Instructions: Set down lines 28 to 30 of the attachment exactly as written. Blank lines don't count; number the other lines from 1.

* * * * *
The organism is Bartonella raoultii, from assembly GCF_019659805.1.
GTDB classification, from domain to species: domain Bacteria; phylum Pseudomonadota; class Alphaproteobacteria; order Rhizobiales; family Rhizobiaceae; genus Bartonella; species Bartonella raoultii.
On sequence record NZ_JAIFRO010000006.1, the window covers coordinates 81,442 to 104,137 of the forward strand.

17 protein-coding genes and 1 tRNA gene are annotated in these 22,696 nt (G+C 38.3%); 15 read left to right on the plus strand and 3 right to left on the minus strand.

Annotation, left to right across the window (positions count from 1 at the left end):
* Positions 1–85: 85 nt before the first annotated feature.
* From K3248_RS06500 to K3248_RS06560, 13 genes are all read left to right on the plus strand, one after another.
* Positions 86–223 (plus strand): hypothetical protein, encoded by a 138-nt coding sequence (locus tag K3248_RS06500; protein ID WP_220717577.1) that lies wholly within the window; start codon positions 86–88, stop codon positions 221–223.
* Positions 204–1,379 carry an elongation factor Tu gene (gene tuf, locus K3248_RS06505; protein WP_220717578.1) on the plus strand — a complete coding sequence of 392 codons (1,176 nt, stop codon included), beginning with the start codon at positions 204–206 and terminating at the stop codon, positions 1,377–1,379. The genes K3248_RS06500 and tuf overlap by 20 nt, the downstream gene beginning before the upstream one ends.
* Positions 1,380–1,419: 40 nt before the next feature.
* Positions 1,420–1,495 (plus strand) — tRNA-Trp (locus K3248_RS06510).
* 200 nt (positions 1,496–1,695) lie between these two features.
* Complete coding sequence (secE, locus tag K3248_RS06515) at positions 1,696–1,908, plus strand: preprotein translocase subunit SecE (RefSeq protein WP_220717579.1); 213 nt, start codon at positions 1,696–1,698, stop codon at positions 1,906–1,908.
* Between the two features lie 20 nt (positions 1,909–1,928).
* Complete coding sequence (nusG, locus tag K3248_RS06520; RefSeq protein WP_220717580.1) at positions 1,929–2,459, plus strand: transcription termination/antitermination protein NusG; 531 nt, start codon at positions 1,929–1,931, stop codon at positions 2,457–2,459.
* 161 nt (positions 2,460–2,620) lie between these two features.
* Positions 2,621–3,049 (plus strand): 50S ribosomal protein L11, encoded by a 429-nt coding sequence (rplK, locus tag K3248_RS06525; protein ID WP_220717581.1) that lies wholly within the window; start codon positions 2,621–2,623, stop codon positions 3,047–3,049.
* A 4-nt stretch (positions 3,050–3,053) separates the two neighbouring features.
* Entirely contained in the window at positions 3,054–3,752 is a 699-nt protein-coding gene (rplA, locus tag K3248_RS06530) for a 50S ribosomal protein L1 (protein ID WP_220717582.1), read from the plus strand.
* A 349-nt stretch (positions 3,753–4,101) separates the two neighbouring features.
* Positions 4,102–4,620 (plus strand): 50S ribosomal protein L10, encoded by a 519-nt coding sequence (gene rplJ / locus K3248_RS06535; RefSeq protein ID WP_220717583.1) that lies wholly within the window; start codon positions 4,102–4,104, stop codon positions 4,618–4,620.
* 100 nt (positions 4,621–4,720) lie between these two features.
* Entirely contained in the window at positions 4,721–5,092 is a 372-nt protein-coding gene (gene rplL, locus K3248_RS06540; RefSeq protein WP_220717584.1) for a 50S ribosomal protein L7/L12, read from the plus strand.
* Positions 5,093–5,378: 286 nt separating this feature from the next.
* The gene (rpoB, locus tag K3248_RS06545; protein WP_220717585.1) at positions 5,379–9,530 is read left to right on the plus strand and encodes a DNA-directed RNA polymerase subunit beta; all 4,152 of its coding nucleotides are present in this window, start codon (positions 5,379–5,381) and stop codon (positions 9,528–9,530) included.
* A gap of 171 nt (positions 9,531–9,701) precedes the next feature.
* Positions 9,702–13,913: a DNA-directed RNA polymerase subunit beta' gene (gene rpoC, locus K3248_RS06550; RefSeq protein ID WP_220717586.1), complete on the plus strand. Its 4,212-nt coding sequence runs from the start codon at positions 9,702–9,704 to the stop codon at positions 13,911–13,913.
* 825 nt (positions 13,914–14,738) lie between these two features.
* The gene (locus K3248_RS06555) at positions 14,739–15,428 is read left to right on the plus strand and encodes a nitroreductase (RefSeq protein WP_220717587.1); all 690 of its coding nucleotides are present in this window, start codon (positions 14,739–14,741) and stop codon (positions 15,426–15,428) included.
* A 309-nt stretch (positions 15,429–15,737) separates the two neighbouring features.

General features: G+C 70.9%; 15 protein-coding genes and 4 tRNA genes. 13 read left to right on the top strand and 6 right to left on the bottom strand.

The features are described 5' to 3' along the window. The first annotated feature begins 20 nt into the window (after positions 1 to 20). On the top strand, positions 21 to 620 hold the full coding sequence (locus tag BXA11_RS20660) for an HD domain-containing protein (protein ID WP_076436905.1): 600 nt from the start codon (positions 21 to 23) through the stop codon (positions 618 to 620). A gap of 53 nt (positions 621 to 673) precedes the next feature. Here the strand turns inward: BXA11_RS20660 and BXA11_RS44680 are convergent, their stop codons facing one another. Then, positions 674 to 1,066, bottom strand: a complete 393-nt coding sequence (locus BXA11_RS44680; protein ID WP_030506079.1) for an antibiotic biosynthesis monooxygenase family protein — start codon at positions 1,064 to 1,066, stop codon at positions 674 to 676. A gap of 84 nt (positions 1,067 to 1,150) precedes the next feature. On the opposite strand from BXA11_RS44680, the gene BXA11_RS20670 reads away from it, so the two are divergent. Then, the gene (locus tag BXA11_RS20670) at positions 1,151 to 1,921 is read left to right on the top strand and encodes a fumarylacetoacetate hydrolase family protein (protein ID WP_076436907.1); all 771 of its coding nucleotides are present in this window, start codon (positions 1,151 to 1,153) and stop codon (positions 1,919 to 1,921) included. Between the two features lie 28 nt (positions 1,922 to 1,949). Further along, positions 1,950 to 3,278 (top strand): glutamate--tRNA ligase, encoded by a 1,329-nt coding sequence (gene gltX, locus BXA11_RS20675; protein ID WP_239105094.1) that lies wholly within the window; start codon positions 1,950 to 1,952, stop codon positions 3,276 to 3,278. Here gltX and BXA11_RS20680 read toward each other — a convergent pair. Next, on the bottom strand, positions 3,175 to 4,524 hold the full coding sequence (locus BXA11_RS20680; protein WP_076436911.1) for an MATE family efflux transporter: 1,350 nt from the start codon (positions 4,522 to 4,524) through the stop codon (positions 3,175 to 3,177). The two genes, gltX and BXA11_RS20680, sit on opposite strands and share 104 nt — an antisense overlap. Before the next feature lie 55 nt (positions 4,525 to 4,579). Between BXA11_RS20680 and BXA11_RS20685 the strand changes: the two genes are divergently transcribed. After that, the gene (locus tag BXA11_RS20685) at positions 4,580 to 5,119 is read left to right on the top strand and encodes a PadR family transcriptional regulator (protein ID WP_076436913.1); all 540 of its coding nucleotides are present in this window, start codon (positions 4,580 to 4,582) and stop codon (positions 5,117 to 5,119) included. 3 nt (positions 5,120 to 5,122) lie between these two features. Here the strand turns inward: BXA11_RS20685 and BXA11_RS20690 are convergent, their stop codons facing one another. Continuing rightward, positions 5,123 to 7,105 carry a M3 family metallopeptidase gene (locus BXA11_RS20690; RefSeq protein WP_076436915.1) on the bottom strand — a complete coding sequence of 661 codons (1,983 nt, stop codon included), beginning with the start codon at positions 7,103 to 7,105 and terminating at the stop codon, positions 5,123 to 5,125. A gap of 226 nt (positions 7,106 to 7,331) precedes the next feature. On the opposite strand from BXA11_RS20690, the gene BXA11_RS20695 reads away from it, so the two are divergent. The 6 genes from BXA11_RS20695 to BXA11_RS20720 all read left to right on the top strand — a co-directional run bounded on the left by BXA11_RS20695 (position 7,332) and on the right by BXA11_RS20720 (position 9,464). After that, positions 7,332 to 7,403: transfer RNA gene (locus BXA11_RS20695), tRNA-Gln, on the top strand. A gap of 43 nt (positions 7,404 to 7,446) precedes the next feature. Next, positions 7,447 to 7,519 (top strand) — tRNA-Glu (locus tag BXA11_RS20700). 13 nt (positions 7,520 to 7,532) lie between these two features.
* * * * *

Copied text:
* 825 nt (positions 13,914–14,738) lie between these two features.
* The gene (locus K3248_RS06555) at positions 14,739–15,428 is read left to right on the plus strand and encodes a nitroreductase (RefSeq protein WP_220717587.1); all 690 of its coding nucleotides are present in this window, start codon (positions 14,739–14,741) and stop codon (positions 15,426–15,428) included.
* A 309-nt stretch (positions 15,429–15,737) separates the two neighbouring features.